2012 Finalist, Mid-Atlantic Songwriters
2011 IMA People's Choice - Song of the Year for
2011 IFA War & Politics
2011 Finalist, Music for the Earth
2010 Songs with Vision, Alternate Root
2010 USSF Music for Change
2009 JPF Award for Music with Social Significance
2009 Winner, Kerrville Folk Festival
2009 IMA nomination for best social action song of
2009 2nd Place Mid-Atlantic Songwriting Contest
2009 Honorable Mention Great Lakes Songwriting
2009 Music for Social Change award, UK
2007 Winner South Florida Folk Festival
2006 Just Plain Folks Awards for Folk Song,
Folk Album, nominated for Best Spoken Word
2006 Finalist, Kerrville Folk Festival
2004 Tricentric Showcase, NERFA
Born on a dairy farm, Tom was raised with long days in the barns & hayfields of upstate NY. Soloing in the Sand Hill Methodist Church at the age of 3, Tom first learned performing arts under the tutelage of his choir director and church organist mother. Recognized at a very early age for his vocal abilities, he won awards in grade school talent shows and performed in adult theater and musical groups as a child.
His undergrad work was in education at SUNY Cortland and by graduation in 1970, concluded that he had more in common with Vietnamese farmers than he did with the Wall Street brokers who were sponsoring the war. An anti-war organizer in the 60s, Tom left the US for Colombia where he lived until 1974. Leaving the US was the beginning of his global education, recognizing that farming and Winchester’s Sawmill were also contributors on his journey to wisdom and enlightenment.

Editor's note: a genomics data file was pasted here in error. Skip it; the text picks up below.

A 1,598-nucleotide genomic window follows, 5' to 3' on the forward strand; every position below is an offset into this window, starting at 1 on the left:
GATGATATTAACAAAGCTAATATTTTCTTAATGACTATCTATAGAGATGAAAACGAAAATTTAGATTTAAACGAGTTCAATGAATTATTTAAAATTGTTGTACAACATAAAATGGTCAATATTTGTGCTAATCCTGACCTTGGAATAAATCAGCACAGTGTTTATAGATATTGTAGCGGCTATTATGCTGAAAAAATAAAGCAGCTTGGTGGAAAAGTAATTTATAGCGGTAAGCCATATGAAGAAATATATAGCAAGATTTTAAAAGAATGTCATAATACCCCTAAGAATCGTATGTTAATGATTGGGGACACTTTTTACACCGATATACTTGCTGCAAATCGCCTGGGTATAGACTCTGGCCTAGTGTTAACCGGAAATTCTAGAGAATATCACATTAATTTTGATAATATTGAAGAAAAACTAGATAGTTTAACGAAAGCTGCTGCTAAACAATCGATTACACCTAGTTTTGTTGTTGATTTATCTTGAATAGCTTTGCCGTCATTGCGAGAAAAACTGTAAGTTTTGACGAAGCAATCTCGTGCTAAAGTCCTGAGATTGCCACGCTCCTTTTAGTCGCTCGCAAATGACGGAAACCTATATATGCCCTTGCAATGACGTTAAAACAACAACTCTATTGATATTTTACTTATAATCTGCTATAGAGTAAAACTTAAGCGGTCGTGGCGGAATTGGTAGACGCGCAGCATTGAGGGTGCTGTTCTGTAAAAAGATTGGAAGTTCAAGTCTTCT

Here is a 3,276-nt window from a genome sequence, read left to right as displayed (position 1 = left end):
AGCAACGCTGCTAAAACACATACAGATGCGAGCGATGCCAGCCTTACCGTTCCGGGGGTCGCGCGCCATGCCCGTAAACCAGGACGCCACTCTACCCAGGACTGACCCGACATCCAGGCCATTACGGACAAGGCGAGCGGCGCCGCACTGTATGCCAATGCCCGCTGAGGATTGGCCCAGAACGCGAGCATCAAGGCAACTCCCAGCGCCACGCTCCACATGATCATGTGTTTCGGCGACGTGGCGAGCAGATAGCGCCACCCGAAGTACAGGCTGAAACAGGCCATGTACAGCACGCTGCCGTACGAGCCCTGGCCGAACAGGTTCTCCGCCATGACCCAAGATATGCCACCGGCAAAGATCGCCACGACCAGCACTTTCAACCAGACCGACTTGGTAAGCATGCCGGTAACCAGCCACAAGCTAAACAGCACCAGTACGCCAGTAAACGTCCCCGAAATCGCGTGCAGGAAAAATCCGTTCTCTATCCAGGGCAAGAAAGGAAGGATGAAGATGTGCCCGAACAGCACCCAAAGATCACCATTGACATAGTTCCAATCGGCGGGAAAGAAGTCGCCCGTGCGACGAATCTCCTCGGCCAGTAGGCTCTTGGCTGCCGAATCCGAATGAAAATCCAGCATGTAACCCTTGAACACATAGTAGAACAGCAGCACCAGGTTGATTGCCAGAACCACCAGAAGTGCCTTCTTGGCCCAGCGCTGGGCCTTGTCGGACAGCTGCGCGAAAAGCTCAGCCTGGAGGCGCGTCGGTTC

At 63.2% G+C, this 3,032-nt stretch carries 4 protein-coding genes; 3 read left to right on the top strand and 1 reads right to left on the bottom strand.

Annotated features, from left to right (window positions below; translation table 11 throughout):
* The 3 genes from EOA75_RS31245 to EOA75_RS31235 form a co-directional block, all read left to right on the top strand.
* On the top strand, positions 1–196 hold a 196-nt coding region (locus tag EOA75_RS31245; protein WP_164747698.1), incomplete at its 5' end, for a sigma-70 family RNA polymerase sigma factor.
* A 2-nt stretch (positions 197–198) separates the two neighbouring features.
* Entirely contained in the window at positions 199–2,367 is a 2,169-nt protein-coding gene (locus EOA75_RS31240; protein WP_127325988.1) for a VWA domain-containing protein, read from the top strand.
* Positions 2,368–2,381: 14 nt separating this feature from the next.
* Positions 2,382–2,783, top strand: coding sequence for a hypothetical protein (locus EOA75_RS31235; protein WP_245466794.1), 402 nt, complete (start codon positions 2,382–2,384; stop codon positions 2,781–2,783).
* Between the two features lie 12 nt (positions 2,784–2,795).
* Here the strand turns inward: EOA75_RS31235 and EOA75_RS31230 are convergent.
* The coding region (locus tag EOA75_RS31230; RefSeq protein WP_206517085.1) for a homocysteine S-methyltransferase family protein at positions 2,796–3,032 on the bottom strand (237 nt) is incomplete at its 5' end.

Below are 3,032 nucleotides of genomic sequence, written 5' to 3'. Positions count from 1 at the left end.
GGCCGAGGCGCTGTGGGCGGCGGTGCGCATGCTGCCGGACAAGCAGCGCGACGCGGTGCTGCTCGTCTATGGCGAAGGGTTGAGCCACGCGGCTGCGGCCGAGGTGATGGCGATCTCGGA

After a short stint at the University of MN (where he caught a pass from Tony Dungy) he moved to Northern Idaho, where he, among other things, was Athletic Director for Special Olympics. Weekends found him hiking and camping through the western slopes of the Rockies. Tom again pulled up roots and by the end of 1975, he was heading to West Africa where he lived in Senegal until 1978 working in public health. With aspirations to cross the Sahara, Tom moved to Portugal where he taught English and waited for the weather to cool. The Sahara was never traversed, but he did frequent North Africa, managing to be picked up and arrested as a spy in the Southern Atlas by a suspicious Moroccan authority. It was the second time that he had been arrested as a suspected undercover operative, the first being in the town of Fredonia, Colombia.